The links between African and Western higher education run deep. Although centres of advanced learning – such as Al-Azhar in Egypt and Timbuktu in Mali – existed prior to the arrival of Europeans, Africa’s current tertiary institutions originated in the colonial era; pioneer universities such as Uganda’s Makerere, Nigeria’s Ibadan and Sudan’s Khartoum developed as embryonic overseas colleges of the University of London, for instance.
Furthermore, despite the wave of nationalism and independence movements that swept the continent in the 1960s, African universities continued to be associated with their European and American partners – and Western universities continued to be the prime destinations for African students seeking better quality higher education. Most African academics typically received their postgraduate training in the US, the UK or France.
Yet in recent years a remarkable transformation has occurred. While France continues to be the most popular destination by far for African students, United Nations Educational, Scientific, and Cultural Organisation figures indicate that there are now more African students in China than in either the UK or the US. Student flows from Africa to China, which began with a trickle in the mid-1950s, have risen exponentially since the turn of the millennium, surpassing 40,000 a year by 2014. These students are enrolled on a wide range of degree programmes – including doctorates in English language!
This incredible development, which may represent the dawn of an era, is the result of several factors. One is the enduringly unfavourable economic conditions in sub-Saharan Africa, which have reduced the number of students able to afford a Western education; the relatively low fees mean that two-thirds of African students in China are self-sponsored. Another is the steady tightening of immigration rules in the West since the 1980s. More recent factors include Brexit and the election of Donald Trump, both of which are perceived to be characterised by xenophobia and hostility to migrants.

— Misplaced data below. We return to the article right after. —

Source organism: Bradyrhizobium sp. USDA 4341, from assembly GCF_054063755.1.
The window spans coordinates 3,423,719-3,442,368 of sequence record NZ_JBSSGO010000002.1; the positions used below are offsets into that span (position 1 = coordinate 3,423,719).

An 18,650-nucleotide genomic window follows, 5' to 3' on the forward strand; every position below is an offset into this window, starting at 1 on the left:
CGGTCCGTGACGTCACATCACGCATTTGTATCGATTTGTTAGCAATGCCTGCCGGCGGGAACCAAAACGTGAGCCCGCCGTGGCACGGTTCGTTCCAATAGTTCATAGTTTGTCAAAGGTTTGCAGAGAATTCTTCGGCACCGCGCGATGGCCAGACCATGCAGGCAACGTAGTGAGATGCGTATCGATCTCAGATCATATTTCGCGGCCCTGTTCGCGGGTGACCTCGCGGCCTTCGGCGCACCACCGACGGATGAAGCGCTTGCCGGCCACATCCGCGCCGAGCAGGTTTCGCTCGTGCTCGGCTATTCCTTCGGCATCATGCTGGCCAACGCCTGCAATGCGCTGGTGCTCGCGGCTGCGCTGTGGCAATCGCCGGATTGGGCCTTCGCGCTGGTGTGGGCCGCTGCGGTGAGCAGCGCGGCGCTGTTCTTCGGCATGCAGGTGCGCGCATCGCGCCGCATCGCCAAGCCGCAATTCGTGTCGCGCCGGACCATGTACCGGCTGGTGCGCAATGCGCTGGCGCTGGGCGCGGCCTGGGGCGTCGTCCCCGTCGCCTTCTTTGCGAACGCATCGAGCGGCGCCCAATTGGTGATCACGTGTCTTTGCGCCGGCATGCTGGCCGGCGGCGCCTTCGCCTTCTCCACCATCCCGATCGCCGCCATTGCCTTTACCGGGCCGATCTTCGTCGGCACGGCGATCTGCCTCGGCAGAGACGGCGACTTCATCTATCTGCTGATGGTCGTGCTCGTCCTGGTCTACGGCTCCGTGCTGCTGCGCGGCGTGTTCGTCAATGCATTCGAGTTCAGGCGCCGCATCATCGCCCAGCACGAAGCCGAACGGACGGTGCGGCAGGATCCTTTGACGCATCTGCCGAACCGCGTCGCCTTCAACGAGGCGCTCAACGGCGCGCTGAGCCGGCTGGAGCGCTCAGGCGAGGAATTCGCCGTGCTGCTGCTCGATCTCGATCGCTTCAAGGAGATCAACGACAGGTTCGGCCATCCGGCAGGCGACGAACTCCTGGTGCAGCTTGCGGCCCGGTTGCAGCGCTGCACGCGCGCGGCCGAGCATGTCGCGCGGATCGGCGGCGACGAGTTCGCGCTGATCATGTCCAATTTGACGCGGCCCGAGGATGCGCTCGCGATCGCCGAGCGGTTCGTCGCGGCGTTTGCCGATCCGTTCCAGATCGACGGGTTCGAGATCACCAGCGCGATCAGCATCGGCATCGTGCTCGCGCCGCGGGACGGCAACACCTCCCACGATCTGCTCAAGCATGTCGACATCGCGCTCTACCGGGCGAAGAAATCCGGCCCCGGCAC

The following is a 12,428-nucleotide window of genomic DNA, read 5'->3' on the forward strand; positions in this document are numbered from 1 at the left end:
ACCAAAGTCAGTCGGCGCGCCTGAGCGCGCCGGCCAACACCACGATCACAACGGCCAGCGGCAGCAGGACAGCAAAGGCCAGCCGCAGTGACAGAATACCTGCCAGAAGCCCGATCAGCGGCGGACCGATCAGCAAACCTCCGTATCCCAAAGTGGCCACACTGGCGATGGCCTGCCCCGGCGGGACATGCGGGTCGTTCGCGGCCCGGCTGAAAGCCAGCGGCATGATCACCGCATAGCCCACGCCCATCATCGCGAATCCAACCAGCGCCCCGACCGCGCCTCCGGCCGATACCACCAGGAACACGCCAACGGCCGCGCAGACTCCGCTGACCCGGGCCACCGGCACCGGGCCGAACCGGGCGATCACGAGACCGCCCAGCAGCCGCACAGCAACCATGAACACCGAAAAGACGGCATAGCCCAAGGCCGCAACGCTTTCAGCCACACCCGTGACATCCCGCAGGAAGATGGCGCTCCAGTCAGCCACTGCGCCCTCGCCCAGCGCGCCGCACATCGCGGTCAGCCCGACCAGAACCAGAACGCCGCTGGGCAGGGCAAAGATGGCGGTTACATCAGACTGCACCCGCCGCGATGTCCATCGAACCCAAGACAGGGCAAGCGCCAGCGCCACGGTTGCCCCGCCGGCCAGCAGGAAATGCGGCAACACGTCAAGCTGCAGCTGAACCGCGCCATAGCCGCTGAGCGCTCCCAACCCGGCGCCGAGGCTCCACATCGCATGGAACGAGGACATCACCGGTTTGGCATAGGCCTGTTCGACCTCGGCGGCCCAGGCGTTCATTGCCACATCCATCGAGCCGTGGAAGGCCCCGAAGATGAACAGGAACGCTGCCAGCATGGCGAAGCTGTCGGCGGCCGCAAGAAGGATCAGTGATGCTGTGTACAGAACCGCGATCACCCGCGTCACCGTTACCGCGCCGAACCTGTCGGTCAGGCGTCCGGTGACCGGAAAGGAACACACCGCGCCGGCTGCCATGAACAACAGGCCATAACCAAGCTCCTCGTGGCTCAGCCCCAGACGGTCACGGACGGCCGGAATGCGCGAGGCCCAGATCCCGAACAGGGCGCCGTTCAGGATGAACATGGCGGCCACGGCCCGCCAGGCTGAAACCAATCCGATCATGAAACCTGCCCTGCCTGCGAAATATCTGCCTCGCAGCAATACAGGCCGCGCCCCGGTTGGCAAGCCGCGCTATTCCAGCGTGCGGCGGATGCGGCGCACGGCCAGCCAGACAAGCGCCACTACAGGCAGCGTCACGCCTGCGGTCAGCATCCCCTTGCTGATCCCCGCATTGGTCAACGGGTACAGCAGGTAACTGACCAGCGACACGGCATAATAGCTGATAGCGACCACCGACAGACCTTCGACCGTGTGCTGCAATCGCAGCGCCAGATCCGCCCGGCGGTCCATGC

The flight of African students to China is also impelled by Africa’s domestic inability to meet the enormous demand for tertiary education. Although the continent has witnessed a considerable expansion in provision over the past two decades, it has failed to keep pace with rapid population growth. Of Africa’s estimated 1.3 billion people, nearly 500 million are between the ages of 15 and 24: no wonder, then, that the continent’s tertiary enrolment ratio of 14 per cent is the lowest in the world.
Even where higher education provision exists, its quality is often appalling. Sub-Saharan African countries in particular face a colossal shortage of people trained in science, technology, engineering and mathematics. The African Union is concerned that this will pose threats to the continent’s ability to meet socio-economic development targets, such as its Agenda 2063 and the United Nations’ sustainable development goals – the latest iteration of which stipulate that an “inclusive quality education” be attained by 2030.
The only hope, then, lies with China. The quality education and modern infrastructure offered by its universities is a pull factor for many African students – particularly given the growing number of Western-trained Chinese academics returning to the country. During a conference I recently attended in China, as part of a large Pan-African delegation, some of these academics presented papers in English. I also learned that some Chinese universities have appointed professors from universities in South Africa and Tanzania.
China appears to be boldly seizing the opportunity in the current global climate to advance its economic and cultural interests around the world. This is particularly true in Africa, where it offers many scholarship programmes – in line with the Belt and Road Initiative and the strategic South-South partnership agenda of the Forum on China–Africa Cooperation.
This is further promoted by the Confucius Institutes that have sprung up in many African countries. These are not yet on the same footing as Western equivalents such as the British Council or the Goethe-Institut, but the intention could not be clearer: China has Africa in its sights.
The result could well be that while Africa’s 20th-century intellectual giants were largely educated in the West, the 21st century’s Cheikh Anta Diops (Sorbonne), Wole Soyinkas (Leeds), V. S. Naipauls (Oxford), Ali Mazruis (Manchester and Oxford) and Léopold Sédar Senghors (Sorbonne) will emerge from Chinese universities.
Kuyok Abol Kuyok is an associate professor of education, University of Juba, South Sudan.